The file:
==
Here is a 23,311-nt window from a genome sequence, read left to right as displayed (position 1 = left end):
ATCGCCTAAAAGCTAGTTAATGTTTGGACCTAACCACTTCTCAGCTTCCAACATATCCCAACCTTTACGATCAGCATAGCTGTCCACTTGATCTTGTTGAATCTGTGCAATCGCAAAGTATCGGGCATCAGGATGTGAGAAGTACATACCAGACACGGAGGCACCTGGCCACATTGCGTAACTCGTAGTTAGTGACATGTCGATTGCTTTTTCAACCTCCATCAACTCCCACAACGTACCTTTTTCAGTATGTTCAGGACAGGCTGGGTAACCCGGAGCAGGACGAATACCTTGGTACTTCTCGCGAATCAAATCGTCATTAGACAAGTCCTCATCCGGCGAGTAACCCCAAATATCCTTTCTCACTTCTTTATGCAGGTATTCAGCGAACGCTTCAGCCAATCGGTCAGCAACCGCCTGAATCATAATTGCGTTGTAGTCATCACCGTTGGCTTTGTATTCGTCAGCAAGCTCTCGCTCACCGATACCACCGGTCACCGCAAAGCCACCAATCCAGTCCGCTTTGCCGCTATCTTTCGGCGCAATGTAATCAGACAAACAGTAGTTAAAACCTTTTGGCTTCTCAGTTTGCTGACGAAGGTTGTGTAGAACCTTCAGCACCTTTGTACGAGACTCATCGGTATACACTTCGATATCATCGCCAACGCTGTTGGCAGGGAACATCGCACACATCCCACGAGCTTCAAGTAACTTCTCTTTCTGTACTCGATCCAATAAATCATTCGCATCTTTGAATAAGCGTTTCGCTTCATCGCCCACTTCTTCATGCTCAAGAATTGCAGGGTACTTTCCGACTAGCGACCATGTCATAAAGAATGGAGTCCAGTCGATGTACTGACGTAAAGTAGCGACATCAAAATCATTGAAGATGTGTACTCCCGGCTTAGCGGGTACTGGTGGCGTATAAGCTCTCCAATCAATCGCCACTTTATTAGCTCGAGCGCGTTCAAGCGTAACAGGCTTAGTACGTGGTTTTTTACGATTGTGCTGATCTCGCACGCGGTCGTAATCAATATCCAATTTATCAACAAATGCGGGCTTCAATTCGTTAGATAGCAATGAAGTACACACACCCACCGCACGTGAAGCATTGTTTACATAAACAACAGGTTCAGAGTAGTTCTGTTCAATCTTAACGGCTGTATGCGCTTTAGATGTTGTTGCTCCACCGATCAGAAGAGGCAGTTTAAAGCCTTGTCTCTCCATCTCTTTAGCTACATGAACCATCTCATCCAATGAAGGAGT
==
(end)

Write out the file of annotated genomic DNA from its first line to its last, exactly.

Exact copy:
Here is a 23,311-nt window from a genome sequence, read left to right as displayed (position 1 = left end):
ATCGCCTAAAAGCTAGTTAATGTTTGGACCTAACCACTTCTCAGCTTCCAACATATCCCAACCTTTACGATCAGCATAGCTGTCCACTTGATCTTGTTGAATCTGTGCAATCGCAAAGTATCGGGCATCAGGATGTGAGAAGTACATACCAGACACGGAGGCACCTGGCCACATTGCGTAACTCGTAGTTAGTGACATGTCGATTGCTTTTTCAACCTCCATCAACTCCCACAACGTACCTTTTTCAGTATGTTCAGGACAGGCTGGGTAACCCGGAGCAGGACGAATACCTTGGTACTTCTCGCGAATCAAATCGTCATTAGACAAGTCCTCATCCGGCGAGTAACCCCAAATATCCTTTCTCACTTCTTTATGCAGGTATTCAGCGAACGCTTCAGCCAATCGGTCAGCAACCGCCTGAATCATAATTGCGTTGTAGTCATCACCGTTGGCTTTGTATTCGTCAGCAAGCTCTCGCTCACCGATACCACCGGTCACCGCAAAGCCACCAATCCAGTCCGCTTTGCCGCTATCTTTCGGCGCAATGTAATCAGACAAACAGTAGTTAAAACCTTTTGGCTTCTCAGTTTGCTGACGAAGGTTGTGTAGAACCTTCAGCACCTTTGTACGAGACTCATCGGTATACACTTCGATATCATCGCCAACGCTGTTGGCAGGGAACATCGCACACATCCCACGAGCTTCAAGTAACTTCTCTTTCTGTACTCGATCCAATAAATCATTCGCATCTTTGAATAAGCGTTTCGCTTCATCGCCCACTTCTTCATGCTCAAGAATTGCAGGGTACTTTCCGACTAGCGACCATGTCATAAAGAATGGAGTCCAGTCGATGTACTGACGTAAAGTAGCGACATCAAAATCATTGAAGATGTGTACTCCCGGCTTAGCGGGTACTGGTGGCGTATAAGCTCTCCAATCAATCGCCACTTTATTAGCTCGAGCGCGTTCAAGCGTAACAGGCTTAGTACGTGGTTTTTTACGATTGTGCTGATCTCGCACGCGGTCGTAATCAATATCCAATTTATCAACAAATGCGGGCTTCAATTCGTTAGATAGCAATGAAGTACACACACCCACCGCACGTGAAGCATTGTTTACATAAACAACAGGTTCAGAGTAGTTCTGTTCAATCTTAACGGCTGTATGCGCTTTAGATGTTGTTGCTCCACCGATCAGAAGAGGCAGTTTAAAGCCTTGTCTCTCCATCTCTTTAGCTACATGAACCATCTCATCCAATGAAGGAGT